In his recent video about the transmission of electrical energy Derek Muller accuses physics teachers of lying to their students. One of my students saw this video before me and asked me the question. I got the answer right :-) However I'm not going to change what I teach, the model we use to explain the transfer of energy works, it doesn't have to be true.
I watched the video on youtube then read some of the comments. Derek isn't really telling the truth either. Although there will be a transfer of energy to the light bulb in a very short time it probably won't actually be enough to light the bulb. When the circuit is switched on there is a propagation of electric and magnetic field not only along the wires but into space, this causes a small current to flow in the light bulb in the time taken for the EM radiation to travel the 1m to the bulb. The field in the wire also propagates at the speed of light. When it arrives at the build it will result in the transfer of energy to the bulb. If the bulb was further away from the battery the radiation through the air would take longer to get to the bulb and would be weaker when it arrived (inverse square law).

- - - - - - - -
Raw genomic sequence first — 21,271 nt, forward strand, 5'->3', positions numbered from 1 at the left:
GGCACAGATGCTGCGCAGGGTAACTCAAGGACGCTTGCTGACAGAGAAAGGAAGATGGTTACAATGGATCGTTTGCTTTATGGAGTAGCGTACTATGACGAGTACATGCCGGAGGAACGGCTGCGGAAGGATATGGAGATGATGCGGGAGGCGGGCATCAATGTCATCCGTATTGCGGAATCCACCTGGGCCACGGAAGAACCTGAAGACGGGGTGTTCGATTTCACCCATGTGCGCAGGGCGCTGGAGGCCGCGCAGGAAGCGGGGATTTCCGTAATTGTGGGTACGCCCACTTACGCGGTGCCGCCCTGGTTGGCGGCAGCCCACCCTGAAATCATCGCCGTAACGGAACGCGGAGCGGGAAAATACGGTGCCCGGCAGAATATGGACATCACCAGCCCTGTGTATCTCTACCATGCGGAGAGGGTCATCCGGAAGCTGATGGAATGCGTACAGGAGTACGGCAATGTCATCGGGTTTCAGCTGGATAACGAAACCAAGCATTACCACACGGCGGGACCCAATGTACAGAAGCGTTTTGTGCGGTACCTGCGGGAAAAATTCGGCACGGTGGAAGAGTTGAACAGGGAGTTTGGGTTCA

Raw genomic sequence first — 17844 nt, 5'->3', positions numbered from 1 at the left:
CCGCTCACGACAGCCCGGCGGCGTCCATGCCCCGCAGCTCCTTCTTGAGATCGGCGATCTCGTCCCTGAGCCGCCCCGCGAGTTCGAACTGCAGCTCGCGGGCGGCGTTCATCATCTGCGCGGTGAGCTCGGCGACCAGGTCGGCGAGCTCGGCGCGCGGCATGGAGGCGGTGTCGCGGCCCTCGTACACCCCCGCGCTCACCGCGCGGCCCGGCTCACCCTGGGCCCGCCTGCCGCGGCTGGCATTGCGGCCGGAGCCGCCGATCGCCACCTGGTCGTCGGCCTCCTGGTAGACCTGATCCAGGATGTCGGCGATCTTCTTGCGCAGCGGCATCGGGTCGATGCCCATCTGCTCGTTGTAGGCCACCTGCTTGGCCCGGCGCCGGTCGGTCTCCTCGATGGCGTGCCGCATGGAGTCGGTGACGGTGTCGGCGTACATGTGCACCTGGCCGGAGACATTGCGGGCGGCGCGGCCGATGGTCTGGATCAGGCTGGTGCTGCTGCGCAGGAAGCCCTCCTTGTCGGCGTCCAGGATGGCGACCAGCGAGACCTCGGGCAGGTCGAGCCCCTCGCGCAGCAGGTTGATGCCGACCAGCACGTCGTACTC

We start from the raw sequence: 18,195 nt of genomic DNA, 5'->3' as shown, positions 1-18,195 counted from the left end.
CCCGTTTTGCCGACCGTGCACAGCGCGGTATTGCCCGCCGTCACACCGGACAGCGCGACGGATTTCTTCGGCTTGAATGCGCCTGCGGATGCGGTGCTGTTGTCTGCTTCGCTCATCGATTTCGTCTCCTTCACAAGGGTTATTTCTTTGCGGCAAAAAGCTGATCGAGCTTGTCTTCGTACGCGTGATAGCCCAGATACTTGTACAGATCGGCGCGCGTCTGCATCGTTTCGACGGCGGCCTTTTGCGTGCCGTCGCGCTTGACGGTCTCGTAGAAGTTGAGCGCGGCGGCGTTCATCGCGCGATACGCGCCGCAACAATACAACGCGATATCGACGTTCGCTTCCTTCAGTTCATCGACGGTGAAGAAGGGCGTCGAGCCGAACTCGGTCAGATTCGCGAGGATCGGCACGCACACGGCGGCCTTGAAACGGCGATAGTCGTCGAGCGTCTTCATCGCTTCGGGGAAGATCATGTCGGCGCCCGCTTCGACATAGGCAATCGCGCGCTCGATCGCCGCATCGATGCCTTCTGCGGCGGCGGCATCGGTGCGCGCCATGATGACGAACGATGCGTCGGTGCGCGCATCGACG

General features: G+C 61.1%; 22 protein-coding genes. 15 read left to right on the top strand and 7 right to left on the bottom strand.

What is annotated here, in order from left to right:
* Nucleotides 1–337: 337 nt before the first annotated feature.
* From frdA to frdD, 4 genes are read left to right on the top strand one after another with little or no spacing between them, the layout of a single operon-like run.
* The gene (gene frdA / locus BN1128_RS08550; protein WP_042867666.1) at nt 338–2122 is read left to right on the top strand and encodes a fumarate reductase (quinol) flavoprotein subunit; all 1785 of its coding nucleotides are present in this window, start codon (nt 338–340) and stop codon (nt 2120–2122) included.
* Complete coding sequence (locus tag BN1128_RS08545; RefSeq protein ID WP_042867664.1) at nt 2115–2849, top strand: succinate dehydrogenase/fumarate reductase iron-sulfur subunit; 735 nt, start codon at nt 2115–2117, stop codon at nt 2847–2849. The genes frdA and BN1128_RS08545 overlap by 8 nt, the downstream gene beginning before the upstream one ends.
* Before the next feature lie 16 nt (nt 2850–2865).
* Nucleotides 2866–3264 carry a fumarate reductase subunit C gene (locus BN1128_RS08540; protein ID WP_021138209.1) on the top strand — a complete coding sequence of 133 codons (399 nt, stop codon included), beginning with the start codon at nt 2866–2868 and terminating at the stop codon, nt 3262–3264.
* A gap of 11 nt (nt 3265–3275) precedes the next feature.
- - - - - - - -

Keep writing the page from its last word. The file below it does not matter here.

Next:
To me, Derek makes it seem that the electrons play no role in the transfer of energy but if that is the case why do we need them? Why can't we make wires out of insulators?
Here is the video but make sure you read some of the comments.
Here is one of many videos that give an alternative view.